By Kathryn G. Menu
In the wake of the burgeoning deer population and concerns over tick borne illnesses, the North Haven Village Board of Trustees is actively seeking to create a Village Deer Management Committee. On December 17, trustee Jeff Sander sent out a letter to homeowner associations in an effort to build a working group prior to the committee’s inaugural meeting on January 29.
In his letter, Sander notes that deer management has been at the forefront of conversations in front of the village board as of late.
“Of most concern,” he writes, “have been the health risks of diseases that are transmitted from ticks that use the deer as hosts to feed or multiply. The village has been active in controlling the deer population through its seasonal hunting program which has been successful in the past in reducing the herd. Recently, Shelter Island has implemented a program to treat deer with a powerful tickicide administered from a feeding station. Results of this program have shown a reduction in ticks.”
Sander notes there is not only a lot of information on deer management available on the state level, but also from other communities that have had to combat growing deer populations. However, the entire community will need to be involved, said Sander, for North Haven to come up with the right kind of comprehensive plan to address the issue posed by the deer population in the village.
Last Thursday, January 3, at the North Haven Village Board meeting, village attorney Anthony Tohill presented the board with a number of different deer management plans other municipalities have adopted, according to Georgia Welch, village clerk.
That information will also be presented to the deer management committee to digest. The village is also looking towards conducting an aerial survey of the deer herd in North Haven some time in January or February in order to have an accurate estimate of the herd’s numbers.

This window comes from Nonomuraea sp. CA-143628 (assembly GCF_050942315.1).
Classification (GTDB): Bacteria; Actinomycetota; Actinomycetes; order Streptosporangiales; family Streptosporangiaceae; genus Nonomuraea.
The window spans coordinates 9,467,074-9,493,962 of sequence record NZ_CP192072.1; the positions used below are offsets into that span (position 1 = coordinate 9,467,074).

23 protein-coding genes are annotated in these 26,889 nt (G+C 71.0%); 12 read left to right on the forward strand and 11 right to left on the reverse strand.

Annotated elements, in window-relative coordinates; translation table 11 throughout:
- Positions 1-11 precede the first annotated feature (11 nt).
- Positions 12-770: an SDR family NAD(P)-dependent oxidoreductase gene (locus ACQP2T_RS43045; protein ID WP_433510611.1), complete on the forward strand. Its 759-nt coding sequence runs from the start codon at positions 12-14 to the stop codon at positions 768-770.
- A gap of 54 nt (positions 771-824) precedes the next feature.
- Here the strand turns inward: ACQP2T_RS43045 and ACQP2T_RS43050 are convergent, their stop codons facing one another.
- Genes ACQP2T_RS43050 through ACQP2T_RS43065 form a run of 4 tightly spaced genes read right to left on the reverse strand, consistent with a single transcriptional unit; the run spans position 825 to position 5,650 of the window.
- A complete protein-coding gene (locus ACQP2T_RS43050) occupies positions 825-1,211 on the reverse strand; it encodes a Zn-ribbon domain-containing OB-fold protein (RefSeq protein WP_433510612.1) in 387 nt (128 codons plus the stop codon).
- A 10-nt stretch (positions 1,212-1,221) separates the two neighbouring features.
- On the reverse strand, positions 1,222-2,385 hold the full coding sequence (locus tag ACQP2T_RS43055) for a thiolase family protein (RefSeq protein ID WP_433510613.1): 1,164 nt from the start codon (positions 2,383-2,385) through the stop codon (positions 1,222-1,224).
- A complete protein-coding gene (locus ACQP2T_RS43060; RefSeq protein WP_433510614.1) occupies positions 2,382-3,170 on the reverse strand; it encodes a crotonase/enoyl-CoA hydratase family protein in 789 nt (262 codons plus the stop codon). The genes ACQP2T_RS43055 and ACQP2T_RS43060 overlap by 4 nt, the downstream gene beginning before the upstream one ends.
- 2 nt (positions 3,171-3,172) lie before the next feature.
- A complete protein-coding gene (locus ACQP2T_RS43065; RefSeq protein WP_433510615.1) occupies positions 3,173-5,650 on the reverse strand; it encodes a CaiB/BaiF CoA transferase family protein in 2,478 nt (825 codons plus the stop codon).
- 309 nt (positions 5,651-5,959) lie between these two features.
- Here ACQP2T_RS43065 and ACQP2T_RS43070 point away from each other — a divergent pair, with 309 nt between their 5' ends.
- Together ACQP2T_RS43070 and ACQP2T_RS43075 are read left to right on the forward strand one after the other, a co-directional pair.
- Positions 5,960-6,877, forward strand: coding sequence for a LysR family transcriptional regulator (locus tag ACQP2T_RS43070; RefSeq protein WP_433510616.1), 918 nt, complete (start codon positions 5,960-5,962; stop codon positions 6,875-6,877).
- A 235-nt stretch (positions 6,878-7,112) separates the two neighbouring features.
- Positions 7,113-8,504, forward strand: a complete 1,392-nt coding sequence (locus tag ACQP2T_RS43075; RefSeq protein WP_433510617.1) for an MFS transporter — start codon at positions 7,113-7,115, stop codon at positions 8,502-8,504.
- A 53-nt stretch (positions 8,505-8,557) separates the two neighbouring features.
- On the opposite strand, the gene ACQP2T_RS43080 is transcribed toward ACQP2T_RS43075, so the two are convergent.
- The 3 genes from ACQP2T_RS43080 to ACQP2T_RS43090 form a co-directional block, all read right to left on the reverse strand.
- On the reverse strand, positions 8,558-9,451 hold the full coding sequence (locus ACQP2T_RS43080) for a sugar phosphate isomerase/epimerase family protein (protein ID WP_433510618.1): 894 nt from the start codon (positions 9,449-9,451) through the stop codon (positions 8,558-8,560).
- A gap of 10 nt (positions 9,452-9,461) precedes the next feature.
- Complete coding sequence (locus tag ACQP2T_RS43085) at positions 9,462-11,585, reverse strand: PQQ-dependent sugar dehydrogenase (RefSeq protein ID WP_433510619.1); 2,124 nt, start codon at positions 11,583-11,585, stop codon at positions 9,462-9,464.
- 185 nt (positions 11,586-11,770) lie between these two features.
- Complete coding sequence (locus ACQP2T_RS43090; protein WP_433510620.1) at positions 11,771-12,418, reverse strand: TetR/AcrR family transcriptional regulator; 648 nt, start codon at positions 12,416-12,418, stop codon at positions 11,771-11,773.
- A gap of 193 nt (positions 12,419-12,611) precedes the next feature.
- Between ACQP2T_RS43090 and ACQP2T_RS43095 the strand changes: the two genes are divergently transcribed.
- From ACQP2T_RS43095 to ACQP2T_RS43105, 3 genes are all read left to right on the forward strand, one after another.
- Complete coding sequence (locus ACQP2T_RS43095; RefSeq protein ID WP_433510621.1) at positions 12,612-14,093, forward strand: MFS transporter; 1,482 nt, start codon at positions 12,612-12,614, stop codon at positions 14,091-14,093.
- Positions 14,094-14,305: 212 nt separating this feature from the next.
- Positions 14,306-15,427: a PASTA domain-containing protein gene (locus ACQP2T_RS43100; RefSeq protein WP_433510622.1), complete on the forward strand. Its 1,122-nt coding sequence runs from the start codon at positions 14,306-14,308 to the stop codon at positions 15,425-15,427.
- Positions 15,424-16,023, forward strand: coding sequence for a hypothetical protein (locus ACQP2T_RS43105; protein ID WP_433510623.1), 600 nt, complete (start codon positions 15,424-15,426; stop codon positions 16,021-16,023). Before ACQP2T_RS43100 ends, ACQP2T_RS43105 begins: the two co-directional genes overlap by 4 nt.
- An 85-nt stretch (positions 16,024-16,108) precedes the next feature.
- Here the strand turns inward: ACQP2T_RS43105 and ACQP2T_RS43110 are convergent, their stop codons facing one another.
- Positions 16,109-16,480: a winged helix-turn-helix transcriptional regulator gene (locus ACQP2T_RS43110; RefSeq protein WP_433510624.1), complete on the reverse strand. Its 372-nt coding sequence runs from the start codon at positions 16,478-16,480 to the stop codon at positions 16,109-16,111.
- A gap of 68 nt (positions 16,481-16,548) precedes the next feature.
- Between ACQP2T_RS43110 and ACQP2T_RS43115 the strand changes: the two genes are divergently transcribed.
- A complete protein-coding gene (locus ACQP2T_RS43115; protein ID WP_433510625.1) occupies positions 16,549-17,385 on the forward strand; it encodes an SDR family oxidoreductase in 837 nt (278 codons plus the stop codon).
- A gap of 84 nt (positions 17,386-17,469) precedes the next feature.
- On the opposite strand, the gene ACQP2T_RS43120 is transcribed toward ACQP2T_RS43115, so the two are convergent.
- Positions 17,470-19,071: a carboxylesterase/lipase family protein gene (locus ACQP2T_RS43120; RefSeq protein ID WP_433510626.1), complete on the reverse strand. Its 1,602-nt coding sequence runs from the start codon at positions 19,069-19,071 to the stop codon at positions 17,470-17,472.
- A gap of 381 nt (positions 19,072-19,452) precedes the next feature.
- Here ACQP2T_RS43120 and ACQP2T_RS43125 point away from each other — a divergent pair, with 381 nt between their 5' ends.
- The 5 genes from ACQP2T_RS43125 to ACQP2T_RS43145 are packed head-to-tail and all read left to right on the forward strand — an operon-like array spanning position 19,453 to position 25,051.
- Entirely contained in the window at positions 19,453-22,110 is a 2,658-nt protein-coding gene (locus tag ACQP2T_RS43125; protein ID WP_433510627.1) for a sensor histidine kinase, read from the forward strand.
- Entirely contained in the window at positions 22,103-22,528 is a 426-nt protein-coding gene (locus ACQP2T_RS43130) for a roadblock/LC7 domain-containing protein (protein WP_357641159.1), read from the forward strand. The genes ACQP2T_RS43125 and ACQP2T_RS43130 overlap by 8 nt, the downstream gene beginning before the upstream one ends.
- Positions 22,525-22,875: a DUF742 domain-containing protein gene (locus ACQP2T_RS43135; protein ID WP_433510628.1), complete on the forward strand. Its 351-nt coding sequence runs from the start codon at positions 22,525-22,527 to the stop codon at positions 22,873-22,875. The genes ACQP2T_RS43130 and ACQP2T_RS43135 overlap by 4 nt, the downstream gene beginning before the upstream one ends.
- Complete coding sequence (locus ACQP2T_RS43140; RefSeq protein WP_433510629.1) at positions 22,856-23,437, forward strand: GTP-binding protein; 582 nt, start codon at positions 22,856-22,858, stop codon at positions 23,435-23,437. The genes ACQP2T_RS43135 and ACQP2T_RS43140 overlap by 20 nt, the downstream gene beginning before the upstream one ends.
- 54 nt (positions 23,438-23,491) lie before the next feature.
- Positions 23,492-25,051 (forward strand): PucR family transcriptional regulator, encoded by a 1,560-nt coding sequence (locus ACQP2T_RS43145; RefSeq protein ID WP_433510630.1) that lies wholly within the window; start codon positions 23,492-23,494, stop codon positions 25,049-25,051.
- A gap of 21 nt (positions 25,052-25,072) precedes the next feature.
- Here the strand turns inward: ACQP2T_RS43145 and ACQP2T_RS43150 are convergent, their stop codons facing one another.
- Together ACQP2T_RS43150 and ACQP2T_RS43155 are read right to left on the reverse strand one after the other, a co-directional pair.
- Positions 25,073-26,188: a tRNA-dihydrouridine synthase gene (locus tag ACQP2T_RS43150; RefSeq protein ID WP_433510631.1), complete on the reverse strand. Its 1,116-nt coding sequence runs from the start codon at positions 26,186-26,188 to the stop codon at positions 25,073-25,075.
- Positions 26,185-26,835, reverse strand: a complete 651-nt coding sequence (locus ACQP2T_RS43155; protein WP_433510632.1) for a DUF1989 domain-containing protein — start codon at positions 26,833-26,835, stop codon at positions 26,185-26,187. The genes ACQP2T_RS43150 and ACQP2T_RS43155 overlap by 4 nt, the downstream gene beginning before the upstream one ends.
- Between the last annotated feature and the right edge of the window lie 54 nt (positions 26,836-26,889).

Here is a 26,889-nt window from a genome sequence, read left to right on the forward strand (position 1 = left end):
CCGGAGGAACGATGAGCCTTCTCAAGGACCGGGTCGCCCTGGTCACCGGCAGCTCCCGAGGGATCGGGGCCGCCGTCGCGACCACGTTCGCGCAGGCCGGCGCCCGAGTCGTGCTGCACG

According to Welch, in this deer hunting season in North Haven, a total of 55 deer have been culled from the herd.
New York State Assemblyman Fred W. Thiele, Jr. and New York State Senator Ken LaValle hosted a seminar on deer management for town and village officials earlier this month. According to Thiele, the need for this kind of meeting became apparent after an East End Mayors and Supervisors meeting this fall. With the approval of a New York State Department of Environmental Conservation (DEC) deer management plan and the Town of East Hampton looking to put together its own formal plan, Thiele said the goal of the seminar was to discuss legislative options open to the East End.
According to Thiele, the DEC has made four legislative recommendations it would like to see the state legislature adopt. First, is reducing the bow hunting setback to buildings from 500 feet to 150 feet in an effort to increase the areas bow hunters can actually hunt.
Thiele said the DEC report notes New York has one of the most restrictive setbacks for bow hunting in the Northeast.
Other recommendations include expanding bow hunting in January and to allow for Saturday and Sunday hunting during that part of the hunting season.
Requiring only a DEC permit to hunt, and not a second town permit, is also recommended by the DEC.
“There was certainly consensus there is a problem with deer and it is reaching crisis proportions and there has to be a comprehensive plan, and one part of that is allowing more deer to be taken through recreational hunting,” said Thiele.
He added no legislation has been drafted to implement the DEC regulations, but that he and LaValle agreed to put together a draft bill for the East End towns allowing home rule to adopt whatever provisions within those recommendations they want in their community.
“The other thing about making this local is the five towns will not be able to adopt these local laws without a public hearing, so it gives the community the ability to be heard,” added Thiele, who said he expected to have a draft of the bill in two weeks time.